Financial Knowledge Assessment: Q10A
10. Suppose you owe $1,000 on a loan and the interest rate you are charged is 20% per year compounding annually. If you didn’t pay anything off, at this interest rate, during what time frame would the amount you owe have doubled?
- A. Between 0 and 2 years.
- B. Between 2 and 4 years.
- C. Between 4 and 6 years.
- D. Between 6 and 8 years.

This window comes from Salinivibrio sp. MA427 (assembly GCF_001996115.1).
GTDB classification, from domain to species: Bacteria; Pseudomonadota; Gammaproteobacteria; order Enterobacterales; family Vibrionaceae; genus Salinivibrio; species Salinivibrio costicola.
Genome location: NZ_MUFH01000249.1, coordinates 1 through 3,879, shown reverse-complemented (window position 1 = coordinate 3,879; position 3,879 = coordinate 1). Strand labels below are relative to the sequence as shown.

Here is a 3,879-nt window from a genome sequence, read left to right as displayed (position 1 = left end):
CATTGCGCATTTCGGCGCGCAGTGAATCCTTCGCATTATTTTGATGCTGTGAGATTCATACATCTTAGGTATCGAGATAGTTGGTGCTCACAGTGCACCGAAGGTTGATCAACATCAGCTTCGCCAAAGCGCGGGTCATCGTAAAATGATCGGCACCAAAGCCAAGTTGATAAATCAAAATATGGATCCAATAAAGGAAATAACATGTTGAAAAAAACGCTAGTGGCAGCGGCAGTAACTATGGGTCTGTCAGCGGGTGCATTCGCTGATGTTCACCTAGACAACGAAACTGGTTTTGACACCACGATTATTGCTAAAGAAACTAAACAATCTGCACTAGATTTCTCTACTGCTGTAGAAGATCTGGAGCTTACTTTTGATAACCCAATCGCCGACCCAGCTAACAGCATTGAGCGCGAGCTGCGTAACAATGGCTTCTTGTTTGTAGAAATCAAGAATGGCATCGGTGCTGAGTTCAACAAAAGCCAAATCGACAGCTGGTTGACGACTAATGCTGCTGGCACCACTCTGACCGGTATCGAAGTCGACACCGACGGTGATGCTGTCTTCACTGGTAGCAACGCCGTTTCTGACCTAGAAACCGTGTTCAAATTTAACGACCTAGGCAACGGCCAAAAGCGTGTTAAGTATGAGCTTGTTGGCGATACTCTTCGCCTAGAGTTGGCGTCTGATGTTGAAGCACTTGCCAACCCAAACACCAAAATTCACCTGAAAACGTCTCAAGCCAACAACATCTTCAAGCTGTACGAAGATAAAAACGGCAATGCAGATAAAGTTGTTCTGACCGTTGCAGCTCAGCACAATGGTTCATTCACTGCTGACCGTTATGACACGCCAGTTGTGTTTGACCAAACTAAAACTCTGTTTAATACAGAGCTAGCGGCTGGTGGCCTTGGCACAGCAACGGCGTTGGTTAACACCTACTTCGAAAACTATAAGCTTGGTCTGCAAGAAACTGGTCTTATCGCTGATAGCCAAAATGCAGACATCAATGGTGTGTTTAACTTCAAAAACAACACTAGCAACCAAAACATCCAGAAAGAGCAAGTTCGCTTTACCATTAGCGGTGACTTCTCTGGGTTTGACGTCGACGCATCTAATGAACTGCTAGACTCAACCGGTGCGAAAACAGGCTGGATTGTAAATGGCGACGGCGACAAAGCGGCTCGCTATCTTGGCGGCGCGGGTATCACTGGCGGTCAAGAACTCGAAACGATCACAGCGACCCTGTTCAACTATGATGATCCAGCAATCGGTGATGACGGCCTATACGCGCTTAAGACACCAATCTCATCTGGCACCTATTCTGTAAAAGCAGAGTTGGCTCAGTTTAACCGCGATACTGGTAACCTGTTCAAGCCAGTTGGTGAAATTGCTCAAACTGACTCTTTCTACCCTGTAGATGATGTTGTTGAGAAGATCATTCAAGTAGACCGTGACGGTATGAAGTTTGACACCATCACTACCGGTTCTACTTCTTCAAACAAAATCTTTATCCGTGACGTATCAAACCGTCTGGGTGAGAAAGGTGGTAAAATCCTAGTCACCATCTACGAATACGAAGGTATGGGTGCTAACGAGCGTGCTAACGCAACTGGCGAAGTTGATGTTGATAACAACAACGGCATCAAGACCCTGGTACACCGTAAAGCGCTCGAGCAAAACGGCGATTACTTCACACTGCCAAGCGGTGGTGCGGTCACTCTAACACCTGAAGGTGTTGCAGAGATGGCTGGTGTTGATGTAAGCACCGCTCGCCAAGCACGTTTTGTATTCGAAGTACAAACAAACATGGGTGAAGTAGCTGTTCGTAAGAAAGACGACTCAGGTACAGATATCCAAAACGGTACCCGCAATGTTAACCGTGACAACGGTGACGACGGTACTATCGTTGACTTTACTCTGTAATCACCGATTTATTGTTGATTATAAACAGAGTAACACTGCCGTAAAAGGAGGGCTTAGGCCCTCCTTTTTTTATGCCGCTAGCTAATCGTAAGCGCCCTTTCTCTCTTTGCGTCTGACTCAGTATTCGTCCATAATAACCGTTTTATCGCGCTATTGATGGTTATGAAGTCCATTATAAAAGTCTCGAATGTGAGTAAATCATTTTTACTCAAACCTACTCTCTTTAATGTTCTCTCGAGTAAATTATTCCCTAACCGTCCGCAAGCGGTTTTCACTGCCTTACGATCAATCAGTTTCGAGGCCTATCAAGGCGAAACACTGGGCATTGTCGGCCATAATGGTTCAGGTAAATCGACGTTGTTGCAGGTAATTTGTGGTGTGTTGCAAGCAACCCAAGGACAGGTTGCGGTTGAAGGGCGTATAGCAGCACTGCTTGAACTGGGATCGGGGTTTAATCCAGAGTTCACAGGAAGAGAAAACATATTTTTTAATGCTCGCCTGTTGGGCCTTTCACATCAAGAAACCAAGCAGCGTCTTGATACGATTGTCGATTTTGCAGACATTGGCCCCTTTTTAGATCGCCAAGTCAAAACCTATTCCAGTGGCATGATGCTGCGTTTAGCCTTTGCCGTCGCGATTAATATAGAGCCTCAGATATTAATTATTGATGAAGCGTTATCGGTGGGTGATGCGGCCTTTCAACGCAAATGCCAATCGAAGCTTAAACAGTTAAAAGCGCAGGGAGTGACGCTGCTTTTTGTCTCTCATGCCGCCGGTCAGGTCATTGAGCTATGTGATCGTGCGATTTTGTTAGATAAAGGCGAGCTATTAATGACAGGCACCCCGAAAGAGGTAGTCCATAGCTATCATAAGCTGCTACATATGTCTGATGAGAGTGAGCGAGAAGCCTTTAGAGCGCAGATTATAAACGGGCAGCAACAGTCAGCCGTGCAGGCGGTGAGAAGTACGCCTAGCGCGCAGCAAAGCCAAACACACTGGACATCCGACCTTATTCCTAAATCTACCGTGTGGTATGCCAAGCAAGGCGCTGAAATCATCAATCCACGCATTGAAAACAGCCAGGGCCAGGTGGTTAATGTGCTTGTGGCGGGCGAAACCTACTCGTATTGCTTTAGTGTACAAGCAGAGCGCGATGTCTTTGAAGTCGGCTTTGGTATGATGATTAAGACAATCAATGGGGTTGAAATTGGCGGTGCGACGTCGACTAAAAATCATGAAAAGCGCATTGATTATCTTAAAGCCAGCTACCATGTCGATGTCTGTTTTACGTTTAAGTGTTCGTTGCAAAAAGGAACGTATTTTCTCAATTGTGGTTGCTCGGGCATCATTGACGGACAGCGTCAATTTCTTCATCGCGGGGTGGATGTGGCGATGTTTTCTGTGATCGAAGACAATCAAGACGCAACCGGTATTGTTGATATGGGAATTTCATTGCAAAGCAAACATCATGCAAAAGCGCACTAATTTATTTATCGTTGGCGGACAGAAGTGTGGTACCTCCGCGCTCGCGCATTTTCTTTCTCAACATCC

Explanation: The correct answer is “B. Between 2 and 4 years.” You would have answered this question correctly if you understand the concept of compounding interest. To explain, compounding interest is additional interest that you owe or earn off of the interest that had been accrued from a previous period. In the context of this question, after the first year of not paying you would owe $1200. To find this answer you would multiply $1000 by 1.20. 1.20 is what is known as the factor, and to find the factor you simply add 20% (.20) and 1 to make 1.20. To find the factor regardless of interest rate, use this formula: , where is the factor and is the interest rate. If you chose to forgo payments for another year, you would multiply $1200 by 1.20 to get $1440. Notice the additional $40; this is the direct result of compounding interest. If you keep doing the math you would notice that after 3 years, the amount you owe would be $1728 and after 4 years you would owe $2074. Because the amount at the end of 4 years has exceeded $2000, you can determine that the time during which your owed amount doubled was between 2 and 4 years. Additionally, there is a general principal in finance called the “rule of 72” which states that if you divide the interest rate expresses as a whole number. The math would simply be 72/20 which is 3.6. 3.6 is the approximate number of periods that it would take for the amount you owe to double.
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